I’ve been gaming for a really long time, and used to absolutely love survival horror games because of how creepy and how right they were made, emphasis on the word were, since I honestly believe there’s no good survival horror games left, with most of them resorting to jump scares than actually doing what it takes to build a proper horror game.

The most recent example would be Alien: Isolation, of a horror game done so right it was amazing. But the question is, what exactly makes a survival horror game?

I really enjoy watching Ben Croshaw, or Yahtzee as he’s known online, rip apart games because that’s his job, he’s a video game critic who does his job right, and much like him, one of my all-time favorite games is Silent Hill 2, not because of its gameplay or the story, both of which are great but of course now can be considered questionable when it comes to gameplay specifically, but there’s one thing Silent Hill 2 did so right it hasn’t be topped till date, with Alien: Isolation coming close, it’s the atmosphere of the game.

Many people ask me what is so scary about a horror game, often wrongfully assuming a player already knows what’s coming towards the player. This is a misconception that I would like to dispel, because in a horror game, it goes without saying that you know something is going to happen, it’s the anticipation of what’s going to happen, and the atmosphere that accompanies it. IACG understands this and imparts the importance of building atmosphere, which is often as important as anything else like gameplay or character design in ensuring immersion.

The essence of a Survival Horror game is not how scary the monsters are designed to be, but how creepy the atmosphere is. No matter how scary a monster is, it is still something you can see and attempt to attack it to find weaknesses, but you can’t actually attack the atmosphere, Silent Hill 2 has the knack of making you feel completely lonely, like there’s nobody around. Sure, there are a few human characters here and there, but they’re mostly crazy and run away, and you’re left with just monsters and the town itself.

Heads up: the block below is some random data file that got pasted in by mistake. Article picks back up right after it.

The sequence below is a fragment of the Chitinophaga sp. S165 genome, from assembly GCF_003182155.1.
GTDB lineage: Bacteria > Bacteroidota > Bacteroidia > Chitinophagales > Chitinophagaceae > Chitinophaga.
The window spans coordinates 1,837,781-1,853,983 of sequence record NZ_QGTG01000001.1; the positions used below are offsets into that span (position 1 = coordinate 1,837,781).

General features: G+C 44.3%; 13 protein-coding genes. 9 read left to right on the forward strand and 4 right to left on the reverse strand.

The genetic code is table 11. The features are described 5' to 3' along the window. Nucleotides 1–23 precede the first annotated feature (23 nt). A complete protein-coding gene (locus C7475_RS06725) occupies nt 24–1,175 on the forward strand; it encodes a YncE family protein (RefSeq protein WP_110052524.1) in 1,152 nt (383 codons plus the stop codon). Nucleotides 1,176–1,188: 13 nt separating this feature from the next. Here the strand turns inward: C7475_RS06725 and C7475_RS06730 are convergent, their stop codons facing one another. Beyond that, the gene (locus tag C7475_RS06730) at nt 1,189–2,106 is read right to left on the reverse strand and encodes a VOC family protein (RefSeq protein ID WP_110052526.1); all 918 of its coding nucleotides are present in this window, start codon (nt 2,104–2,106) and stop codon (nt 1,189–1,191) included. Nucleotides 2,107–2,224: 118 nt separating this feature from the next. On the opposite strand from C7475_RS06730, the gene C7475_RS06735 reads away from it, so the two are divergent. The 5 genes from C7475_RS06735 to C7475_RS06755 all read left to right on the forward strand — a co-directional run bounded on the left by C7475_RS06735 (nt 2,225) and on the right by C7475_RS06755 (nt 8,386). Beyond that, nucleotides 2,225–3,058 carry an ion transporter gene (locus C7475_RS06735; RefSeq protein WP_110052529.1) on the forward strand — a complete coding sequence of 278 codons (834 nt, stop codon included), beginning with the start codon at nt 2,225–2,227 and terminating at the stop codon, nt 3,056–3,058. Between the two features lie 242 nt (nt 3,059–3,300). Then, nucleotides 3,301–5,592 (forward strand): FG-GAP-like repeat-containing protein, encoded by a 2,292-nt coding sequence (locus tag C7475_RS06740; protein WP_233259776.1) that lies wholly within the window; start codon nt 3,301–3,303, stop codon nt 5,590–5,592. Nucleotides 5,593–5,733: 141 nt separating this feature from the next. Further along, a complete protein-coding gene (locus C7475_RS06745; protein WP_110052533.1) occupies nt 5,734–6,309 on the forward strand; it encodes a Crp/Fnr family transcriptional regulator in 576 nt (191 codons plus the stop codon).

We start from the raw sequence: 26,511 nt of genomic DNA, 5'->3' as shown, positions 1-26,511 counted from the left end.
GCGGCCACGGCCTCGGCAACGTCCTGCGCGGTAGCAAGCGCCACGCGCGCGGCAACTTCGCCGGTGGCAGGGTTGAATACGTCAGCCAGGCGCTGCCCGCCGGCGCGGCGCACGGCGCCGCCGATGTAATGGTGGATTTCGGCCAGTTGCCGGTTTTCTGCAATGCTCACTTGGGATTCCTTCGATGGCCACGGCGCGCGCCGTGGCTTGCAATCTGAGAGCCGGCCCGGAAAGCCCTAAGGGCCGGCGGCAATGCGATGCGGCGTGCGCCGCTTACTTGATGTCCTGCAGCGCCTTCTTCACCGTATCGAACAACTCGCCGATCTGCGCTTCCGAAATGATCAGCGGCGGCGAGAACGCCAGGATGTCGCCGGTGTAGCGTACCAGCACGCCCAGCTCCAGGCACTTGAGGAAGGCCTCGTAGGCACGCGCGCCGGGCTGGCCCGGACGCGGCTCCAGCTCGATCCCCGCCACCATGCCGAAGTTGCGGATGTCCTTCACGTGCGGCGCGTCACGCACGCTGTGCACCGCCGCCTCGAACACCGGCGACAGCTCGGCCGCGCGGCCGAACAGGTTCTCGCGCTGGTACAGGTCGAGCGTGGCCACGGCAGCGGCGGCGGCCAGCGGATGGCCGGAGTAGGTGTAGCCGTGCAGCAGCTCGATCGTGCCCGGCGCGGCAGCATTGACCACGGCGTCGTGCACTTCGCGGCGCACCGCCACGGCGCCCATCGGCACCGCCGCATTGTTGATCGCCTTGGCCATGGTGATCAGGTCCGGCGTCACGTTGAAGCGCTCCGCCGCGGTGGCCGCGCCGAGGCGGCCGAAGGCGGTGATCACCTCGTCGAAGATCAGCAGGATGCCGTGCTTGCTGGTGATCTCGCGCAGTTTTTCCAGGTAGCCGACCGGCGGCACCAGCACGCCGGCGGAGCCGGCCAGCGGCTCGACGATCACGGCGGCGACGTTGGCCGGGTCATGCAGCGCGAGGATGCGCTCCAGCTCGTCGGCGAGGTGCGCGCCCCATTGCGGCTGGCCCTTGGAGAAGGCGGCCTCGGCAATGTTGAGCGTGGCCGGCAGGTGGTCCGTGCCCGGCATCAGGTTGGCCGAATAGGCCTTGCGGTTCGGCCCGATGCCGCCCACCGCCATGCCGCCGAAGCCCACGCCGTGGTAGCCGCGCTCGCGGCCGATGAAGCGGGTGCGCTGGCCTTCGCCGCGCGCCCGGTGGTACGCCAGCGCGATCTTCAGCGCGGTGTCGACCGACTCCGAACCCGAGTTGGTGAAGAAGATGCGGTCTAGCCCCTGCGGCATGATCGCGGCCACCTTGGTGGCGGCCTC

Silent Hill 2 worked because it wasn’t just the monsters that were out to get James’s head, but the town itself was the enemy. The omnipresent fog gave it an ever-present sense of danger lurking just beyond your line of sight, which wasn’t very far thanks to the very same fog. The monsters are notably feminine, except for the notable exception of one very large monster, the Pyramid Head. The reasons of which we shall not talk about today because if you still haven’t played this masterpiece then I don’t really want to spoil it for you.

Later Silent Hill games tried to recreate the magic, but failed miserably. I’m not saying Silent Hill 2 was a one hit wonder, because while Silent Hill 3 and Silent Hill 4: The Room might not be as good as 2, they have their moments and can be clearly identified as a Japanese horror game, the true downfall of the series came with the selling of the IP to western developers, none of whom actually understood what it takes to actually make a good Silent Hill game, forget talking about a good survival horror game. There was the laughably bad Silent Hill: Homecoming and then another one I can’t be bothered to remember. Silent Hill: Shattered Memories however, attempted to recreate the original Silent Hill magic, the game even has a Psych profile test at the start to help create a creepy atmosphere for you, the player, in game. But then again, Silent Hill 2 managed to do this without an actual test that you can take way back during the days of the PS2, and that is what makes this game so special, the developers didn’t have to resort to any gimmicks to get under your skin, the game bled its atmosphere into the real world, the feeling of desolation and despair weren’t just limited to James’s mind, but yours as well. That’s something you don’t see in games anymore.